Rolls-Royce electric aircraft makes first flight.

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Rolls Royce made the first flight of the all-electric “Spirit of Innovation” aircraft. ​At 14:56 (BST) the plane took to the skies propelled by its powerful 400kW (500+hp) electric powertrain with the most power-dense battery pack ever assembled for an aircraft. This is another step towards the plane’s world-record attempt and another milestone on the aviation industry’s journey towards decarbonisation.

See also: Wright Electric successfully tests a powerful new zero-emission engine.

“The first flight of the ‘Spirit of Innovation’ is a great achievement for the ACCEL team and Rolls-Royce. We are focused on producing the technology breakthroughs society needs to decarbonise transport across air, land and sea, and capture the economic opportunity of the transition to net zero. This is not only about breaking a world record; the advanced battery and propulsion technology developed for this programme has exciting applications for the Urban Air Mobility market and can help make ‘jet zero’ a reality”, Warren East, CEO, Rolls-Royce said.

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The aircraft took off from the UK Ministry of Defence’s Boscombe Down site, which is managed by QinetiQ and flew for approximately 15 minutes. The site has a long heritage of experimental flights and the first flight marks the beginning of an intense flight-testing phase in which we will be collecting valuable performance data on the aircraft’s electrical power and propulsion system. The ACCEL programme, short for ‘Accelerating the Electrification of Flight’ includes key partners YASA, the electric motor and controller manufacturer, and aviation start-up Electroflight.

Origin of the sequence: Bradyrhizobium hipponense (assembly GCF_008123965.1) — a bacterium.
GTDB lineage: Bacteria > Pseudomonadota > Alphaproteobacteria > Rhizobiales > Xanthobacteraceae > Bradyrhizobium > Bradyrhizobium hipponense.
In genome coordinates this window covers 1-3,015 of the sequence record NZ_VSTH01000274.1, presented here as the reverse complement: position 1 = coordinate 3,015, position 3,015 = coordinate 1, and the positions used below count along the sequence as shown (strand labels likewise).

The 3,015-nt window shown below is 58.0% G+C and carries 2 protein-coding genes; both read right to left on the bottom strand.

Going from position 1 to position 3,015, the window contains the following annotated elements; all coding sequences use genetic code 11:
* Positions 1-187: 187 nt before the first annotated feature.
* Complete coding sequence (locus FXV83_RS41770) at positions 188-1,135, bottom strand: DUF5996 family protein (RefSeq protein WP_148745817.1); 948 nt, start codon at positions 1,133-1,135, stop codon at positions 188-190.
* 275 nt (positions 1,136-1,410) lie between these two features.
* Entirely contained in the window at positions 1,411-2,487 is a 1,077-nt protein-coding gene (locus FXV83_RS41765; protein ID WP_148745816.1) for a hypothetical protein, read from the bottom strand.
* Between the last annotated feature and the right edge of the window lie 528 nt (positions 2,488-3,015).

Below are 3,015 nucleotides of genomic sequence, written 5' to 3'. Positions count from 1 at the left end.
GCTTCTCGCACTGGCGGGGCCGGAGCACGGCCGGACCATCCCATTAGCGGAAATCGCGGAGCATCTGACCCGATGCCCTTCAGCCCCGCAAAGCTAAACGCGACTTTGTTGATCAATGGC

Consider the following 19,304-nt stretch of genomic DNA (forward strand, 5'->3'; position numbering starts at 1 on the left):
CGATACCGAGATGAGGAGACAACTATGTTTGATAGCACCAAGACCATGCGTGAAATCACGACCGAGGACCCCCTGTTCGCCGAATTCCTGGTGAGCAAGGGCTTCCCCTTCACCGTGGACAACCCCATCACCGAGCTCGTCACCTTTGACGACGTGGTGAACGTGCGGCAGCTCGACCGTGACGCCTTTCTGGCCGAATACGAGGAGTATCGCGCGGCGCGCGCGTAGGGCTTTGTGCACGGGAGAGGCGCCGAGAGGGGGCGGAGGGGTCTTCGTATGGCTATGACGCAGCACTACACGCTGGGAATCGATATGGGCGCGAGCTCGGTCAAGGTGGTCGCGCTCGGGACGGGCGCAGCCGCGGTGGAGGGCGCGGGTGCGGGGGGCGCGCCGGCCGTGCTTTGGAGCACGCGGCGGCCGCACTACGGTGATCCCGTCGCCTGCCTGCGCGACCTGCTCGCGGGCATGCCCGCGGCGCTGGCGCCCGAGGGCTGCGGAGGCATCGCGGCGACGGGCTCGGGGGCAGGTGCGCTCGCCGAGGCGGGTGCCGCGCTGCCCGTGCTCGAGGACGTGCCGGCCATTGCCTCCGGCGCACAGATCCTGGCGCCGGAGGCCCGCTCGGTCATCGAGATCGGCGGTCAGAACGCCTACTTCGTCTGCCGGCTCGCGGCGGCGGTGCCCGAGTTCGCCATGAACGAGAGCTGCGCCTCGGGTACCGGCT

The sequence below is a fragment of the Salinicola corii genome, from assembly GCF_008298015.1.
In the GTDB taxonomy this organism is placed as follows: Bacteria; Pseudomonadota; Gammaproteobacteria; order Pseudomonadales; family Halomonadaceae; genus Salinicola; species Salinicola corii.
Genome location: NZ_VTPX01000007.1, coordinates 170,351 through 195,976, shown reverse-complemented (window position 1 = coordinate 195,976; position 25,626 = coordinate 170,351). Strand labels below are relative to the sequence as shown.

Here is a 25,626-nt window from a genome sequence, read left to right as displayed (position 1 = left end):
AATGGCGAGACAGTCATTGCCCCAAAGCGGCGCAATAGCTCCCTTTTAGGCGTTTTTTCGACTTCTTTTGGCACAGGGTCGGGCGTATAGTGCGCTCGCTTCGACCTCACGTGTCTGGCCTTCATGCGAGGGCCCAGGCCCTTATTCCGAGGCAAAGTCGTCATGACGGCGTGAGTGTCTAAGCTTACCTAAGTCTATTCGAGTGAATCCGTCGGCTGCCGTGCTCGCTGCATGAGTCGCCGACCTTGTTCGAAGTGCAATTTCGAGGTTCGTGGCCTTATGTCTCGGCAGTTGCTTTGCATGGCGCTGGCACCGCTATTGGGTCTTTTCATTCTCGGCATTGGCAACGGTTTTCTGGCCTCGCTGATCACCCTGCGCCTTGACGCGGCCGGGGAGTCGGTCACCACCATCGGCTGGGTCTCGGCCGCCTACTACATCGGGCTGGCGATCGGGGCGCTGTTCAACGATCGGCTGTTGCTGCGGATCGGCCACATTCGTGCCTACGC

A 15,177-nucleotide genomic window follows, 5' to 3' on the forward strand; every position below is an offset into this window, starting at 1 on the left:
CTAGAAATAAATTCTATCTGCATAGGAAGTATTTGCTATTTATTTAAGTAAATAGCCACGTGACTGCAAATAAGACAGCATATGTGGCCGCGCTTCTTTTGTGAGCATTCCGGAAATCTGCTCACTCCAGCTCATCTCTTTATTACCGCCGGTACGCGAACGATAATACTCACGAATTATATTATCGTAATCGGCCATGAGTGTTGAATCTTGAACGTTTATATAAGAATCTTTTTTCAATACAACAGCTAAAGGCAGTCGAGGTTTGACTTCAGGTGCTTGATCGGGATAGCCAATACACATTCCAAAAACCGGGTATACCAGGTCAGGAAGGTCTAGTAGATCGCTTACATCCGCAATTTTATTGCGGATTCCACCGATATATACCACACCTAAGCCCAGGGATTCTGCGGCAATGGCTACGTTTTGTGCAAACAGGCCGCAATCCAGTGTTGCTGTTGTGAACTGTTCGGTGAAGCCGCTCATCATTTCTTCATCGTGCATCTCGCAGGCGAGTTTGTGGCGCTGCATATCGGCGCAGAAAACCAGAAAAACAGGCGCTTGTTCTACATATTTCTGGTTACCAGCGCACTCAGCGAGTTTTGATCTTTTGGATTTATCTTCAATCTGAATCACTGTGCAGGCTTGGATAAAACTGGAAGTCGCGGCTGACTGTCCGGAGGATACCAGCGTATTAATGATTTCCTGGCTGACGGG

Half of the project’s funding is provided by the Aerospace Technology Institute (ATI), in partnership with the Department for Business, Energy & Industrial Strategy and Innovate UK. In the run up to COP26, the ACCEL programme is further evidence of the UK’s position at the forefront of the zero-emission aircraft revolution.

Rolls-Royce is offering customers a complete electric propulsion system for their platform, whether it is an electric vertical take-off and landing (eVTOL) aircraft or a passenger jet. It will use technology from the ACCEL project and will be applied to products aimed at these exciting new markets. The characteristics that the “air cabs” require from the batteries are very similar to those being developed for the “Spirit of Innovation” so that it can reach speeds of over 300 MPH (480+ KMH), which is the goal of the world record attempt. In addition, Rolls-Royce and aircraft manufacturer Tecnam are currently working with Widerøe, Scandinavia’s largest regional airline, to deliver an all-electric airliner, which is scheduled to be ready for service in 2026.

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